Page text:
“Absolutely not. No.”

Then I found the ring in the plastic bag drawer

Relationship by phone

Yesterday Husband bought two telephones for NZ$ 100 on Trademe. I have no idea how to use either. It’s not that big a deal because Husband walks around with one clipped to his belt – I know it’s embarrassing, but what can I do? He says it’s ‘handy’ – and I can never find the other, usually because Husband’s sitting on it.

These days, when Husband wants to speak to me, he calls me from his office.

“Hello,” he’ll say. “Is that Niamhie?”

“Speaking.”

“It’s Husband here.”

“I KNOW, I can hear you up the stairs.”

Our relationship appears to be following the same route as Internet dating, only in reverse. Soon we will communicate entirely via telephone or MSN and won’t have to see each other at all

Relationship, for want of a better word

Just before Christmas, Salmiya invited us to lunch at her house. Salmiya was originally a friend of Andrew’s – she was at the party where we first met – but over the years we lost touch.

Some of this was due to her marriage to Ulf about four years ago. At the time, Salmiya and I were fairly close and she called to break the happy news. I had no idea she was even going out with someone. She had been acquainted with Ulf for roughly three months, give or take a day.

I knew she was bound to marry him regardless of anything I said, so I wished her all the best and pounded a steady percussion on Andrew’s eardrum about ‘what is she THINKING?’ (During these one-sided conversations I often referred to her as ‘the girl’, so there you have an idea how much I disapproved.)

Salmiya took to confiding really rather salient details about her and Ulf’s sex life. I’m not used to discussing length, girth, stamina, flexibility and centiliters, so I found it all very stressful. Going around to their place for a barbie was particularly difficult; it was near impossible to maintain polite conversation while Ulf handed around the sausages.

Occasionally I would complain to Andrew about Salmiya’s X-rating, and he used to say things like, “Look, Niamhie, she’s a nice person.”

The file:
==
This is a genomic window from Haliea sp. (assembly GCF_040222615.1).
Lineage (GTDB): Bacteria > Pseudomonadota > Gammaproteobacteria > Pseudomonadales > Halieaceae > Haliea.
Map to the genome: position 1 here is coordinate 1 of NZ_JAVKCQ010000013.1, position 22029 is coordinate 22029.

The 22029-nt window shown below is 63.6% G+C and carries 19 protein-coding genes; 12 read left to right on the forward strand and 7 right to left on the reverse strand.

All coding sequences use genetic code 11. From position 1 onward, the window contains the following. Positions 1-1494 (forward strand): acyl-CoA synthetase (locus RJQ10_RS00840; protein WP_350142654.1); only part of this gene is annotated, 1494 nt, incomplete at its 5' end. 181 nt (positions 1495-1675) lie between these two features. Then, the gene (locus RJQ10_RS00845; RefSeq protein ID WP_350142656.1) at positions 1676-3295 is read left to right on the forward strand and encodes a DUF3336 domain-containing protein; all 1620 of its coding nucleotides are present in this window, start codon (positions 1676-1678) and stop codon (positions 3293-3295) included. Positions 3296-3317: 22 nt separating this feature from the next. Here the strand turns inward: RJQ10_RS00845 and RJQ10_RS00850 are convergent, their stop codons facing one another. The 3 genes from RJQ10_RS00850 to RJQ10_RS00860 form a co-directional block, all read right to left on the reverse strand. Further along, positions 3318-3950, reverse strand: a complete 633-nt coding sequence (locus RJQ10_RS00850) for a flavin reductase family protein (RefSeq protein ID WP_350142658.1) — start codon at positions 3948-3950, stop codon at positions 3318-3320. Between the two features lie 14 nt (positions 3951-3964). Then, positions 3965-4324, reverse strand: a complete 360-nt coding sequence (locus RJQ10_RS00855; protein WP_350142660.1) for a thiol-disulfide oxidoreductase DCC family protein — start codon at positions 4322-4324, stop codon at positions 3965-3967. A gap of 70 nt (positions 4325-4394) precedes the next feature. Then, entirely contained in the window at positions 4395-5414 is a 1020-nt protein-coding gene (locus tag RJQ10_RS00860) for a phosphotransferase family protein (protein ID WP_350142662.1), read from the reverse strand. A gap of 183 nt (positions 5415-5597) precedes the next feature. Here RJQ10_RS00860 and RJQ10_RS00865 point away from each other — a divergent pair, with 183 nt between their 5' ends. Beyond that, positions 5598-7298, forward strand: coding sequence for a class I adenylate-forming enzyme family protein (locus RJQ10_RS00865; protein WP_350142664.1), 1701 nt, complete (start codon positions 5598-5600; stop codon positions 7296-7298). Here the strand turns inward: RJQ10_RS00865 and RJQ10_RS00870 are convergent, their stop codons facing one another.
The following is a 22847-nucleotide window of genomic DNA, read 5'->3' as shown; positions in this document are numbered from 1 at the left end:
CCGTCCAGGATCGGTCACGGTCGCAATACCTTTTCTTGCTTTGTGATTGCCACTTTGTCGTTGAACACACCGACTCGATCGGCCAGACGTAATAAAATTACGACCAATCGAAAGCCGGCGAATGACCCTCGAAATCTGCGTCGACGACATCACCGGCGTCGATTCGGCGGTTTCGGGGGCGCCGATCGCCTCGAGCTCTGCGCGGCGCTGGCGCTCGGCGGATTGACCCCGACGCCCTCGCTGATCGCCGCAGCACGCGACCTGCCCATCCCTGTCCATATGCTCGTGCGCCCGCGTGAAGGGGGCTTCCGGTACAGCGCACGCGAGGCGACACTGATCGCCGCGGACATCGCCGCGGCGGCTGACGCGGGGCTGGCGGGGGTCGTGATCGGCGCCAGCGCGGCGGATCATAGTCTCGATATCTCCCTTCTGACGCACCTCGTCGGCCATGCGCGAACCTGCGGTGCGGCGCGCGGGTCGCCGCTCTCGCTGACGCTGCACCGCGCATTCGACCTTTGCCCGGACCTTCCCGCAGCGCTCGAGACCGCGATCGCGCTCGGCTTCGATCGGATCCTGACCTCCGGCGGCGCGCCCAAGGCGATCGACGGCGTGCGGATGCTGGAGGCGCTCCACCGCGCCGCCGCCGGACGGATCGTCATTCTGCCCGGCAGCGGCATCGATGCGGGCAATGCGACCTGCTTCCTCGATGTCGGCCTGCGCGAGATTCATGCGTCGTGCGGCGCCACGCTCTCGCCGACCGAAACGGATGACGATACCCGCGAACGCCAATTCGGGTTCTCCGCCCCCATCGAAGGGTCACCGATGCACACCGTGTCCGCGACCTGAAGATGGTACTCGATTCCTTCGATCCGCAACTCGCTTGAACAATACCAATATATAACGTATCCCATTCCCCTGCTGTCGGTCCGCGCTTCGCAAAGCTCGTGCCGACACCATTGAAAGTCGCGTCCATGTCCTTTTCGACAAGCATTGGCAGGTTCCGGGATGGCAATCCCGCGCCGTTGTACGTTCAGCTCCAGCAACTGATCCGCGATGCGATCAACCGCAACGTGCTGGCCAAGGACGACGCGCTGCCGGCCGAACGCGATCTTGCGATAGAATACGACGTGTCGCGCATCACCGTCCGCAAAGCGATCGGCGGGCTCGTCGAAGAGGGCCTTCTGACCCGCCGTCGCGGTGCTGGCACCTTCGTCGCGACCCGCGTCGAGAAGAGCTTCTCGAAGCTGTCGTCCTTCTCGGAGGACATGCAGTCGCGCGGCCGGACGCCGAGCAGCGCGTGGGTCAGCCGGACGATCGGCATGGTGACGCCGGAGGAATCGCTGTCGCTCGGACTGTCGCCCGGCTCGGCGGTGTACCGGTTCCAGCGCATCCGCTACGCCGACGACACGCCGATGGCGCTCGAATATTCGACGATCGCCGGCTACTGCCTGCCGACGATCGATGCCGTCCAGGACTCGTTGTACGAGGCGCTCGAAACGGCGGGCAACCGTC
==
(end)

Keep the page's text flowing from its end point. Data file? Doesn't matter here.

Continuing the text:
As if that closed the matter.

One day I phoned Andrew at work:

“Hi honey, it’s me. Just been chatting with Salmiya and I thought you might like to know, she and Ulf had sex last night. Apparently, he came home from work a bit frisky so he groped her for a while beside the fridge and one thing led to another and they moved on to the bedroom. Then Ulf suffered a spot of – I believe the correct term is ‘erectile dysfunction’ – so Salmiya did a sexy dance for him using the bed post as a prop. They opted for the missionary position, but Salmiya went on top for the grand finale.”

There was silence for a moment, then:

“Why are you telling me this?”

“Well, if I have to put up with it, I really don’t see WHY YOU SHOULDN’T TOO.”

Interestingly, Andrew never exhorted me to call her again. No doubt he was worried about the psychological trauma of subsequent barbeques.

About two years ago, I bumped into Salmiya again. She had broken up with Ulf. It transpired he was an alcoholic, which explained why much of their sex life featured erectile dysfunction and sexy dancing. He had also had numerous affairs DESPITE the erectile dysfunction and sexy dancing.

Thereafter Salmiya and I met up sporadically. One night she mentioned an Aussie bloke she’d met the previous weekend. Seemed he was quite keen, but she was not so sure. He also lived in Oman, so the relationship – for want of a better word – was already emitting acrid smoke and what sounded suspiciously like a fizzle.

A couple of months later, I received a text message from Salmiya which read: ‘Am pregnant with Oman guy’s baby and getting married next month’.

I called her to clarify that it was at least the father of her baby she was marrying. I don’t know whether this helps explain anything whatsoever, but unmarried mothers are not allowed to remain in the UAE.

The girl did not use a condom. Obviously, neither did The Boy – but then he didn’t end up incubating a foetus.

Sorry, do I sound prim?

Well, good for me.

So she married Dave (she learned his name when she went to sign the marriage certificate).

Shortly afterwards, we had a hilarious conversation – well it made me laugh – where Salmiya was talking about purchasing a house in preparation for the arrival of the baby. Dave wanted to go halves with her. She said to me, 

“But I’m not sure. I mean, I hardly know him.”

I said: “Salmiya, you’re MARRIED to The Man.”

So ANYHOW, we were invited around to their place for lunch.

But it wasn’t really that interesting